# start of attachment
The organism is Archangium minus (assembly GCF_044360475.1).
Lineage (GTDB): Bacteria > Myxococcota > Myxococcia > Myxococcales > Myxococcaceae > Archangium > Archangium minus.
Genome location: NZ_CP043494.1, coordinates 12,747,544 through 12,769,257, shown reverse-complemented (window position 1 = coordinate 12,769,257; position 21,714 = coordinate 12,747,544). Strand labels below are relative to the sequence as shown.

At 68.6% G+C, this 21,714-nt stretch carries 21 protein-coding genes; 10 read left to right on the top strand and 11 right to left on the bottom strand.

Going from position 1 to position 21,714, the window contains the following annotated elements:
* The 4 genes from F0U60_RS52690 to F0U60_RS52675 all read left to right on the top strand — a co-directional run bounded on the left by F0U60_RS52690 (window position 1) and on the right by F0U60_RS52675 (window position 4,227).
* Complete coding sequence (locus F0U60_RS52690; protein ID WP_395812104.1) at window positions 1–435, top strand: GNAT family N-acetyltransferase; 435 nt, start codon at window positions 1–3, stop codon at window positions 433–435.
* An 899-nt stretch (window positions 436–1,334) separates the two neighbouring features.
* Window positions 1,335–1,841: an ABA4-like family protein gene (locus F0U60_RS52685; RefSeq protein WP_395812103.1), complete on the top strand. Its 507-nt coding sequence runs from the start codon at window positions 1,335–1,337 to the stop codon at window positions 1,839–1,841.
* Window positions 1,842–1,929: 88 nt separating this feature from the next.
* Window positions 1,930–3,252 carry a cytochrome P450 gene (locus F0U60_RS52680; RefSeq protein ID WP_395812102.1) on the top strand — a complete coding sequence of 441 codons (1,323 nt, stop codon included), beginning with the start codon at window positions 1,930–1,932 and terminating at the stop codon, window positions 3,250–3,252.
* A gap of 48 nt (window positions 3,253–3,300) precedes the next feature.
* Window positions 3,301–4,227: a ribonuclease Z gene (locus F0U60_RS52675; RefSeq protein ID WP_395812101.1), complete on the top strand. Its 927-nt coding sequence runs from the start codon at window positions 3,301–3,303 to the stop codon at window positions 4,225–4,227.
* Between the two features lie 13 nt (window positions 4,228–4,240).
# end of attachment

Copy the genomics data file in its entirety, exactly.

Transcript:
The organism is Archangium minus (assembly GCF_044360475.1).
Lineage (GTDB): Bacteria > Myxococcota > Myxococcia > Myxococcales > Myxococcaceae > Archangium > Archangium minus.
Genome location: NZ_CP043494.1, coordinates 12,747,544 through 12,769,257, shown reverse-complemented (window position 1 = coordinate 12,769,257; position 21,714 = coordinate 12,747,544). Strand labels below are relative to the sequence as shown.

At 68.6% G+C, this 21,714-nt stretch carries 21 protein-coding genes; 10 read left to right on the top strand and 11 right to left on the bottom strand.

Going from position 1 to position 21,714, the window contains the following annotated elements:
* The 4 genes from F0U60_RS52690 to F0U60_RS52675 all read left to right on the top strand — a co-directional run bounded on the left by F0U60_RS52690 (window position 1) and on the right by F0U60_RS52675 (window position 4,227).
* Complete coding sequence (locus F0U60_RS52690; protein ID WP_395812104.1) at window positions 1–435, top strand: GNAT family N-acetyltransferase; 435 nt, start codon at window positions 1–3, stop codon at window positions 433–435.
* An 899-nt stretch (window positions 436–1,334) separates the two neighbouring features.
* Window positions 1,335–1,841: an ABA4-like family protein gene (locus F0U60_RS52685; RefSeq protein WP_395812103.1), complete on the top strand. Its 507-nt coding sequence runs from the start codon at window positions 1,335–1,337 to the stop codon at window positions 1,839–1,841.
* Window positions 1,842–1,929: 88 nt separating this feature from the next.
* Window positions 1,930–3,252 carry a cytochrome P450 gene (locus F0U60_RS52680; RefSeq protein ID WP_395812102.1) on the top strand — a complete coding sequence of 441 codons (1,323 nt, stop codon included), beginning with the start codon at window positions 1,930–1,932 and terminating at the stop codon, window positions 3,250–3,252.
* A gap of 48 nt (window positions 3,253–3,300) precedes the next feature.
* Window positions 3,301–4,227: a ribonuclease Z gene (locus F0U60_RS52675; RefSeq protein ID WP_395812101.1), complete on the top strand. Its 927-nt coding sequence runs from the start codon at window positions 3,301–3,303 to the stop codon at window positions 4,225–4,227.
* Between the two features lie 13 nt (window positions 4,228–4,240).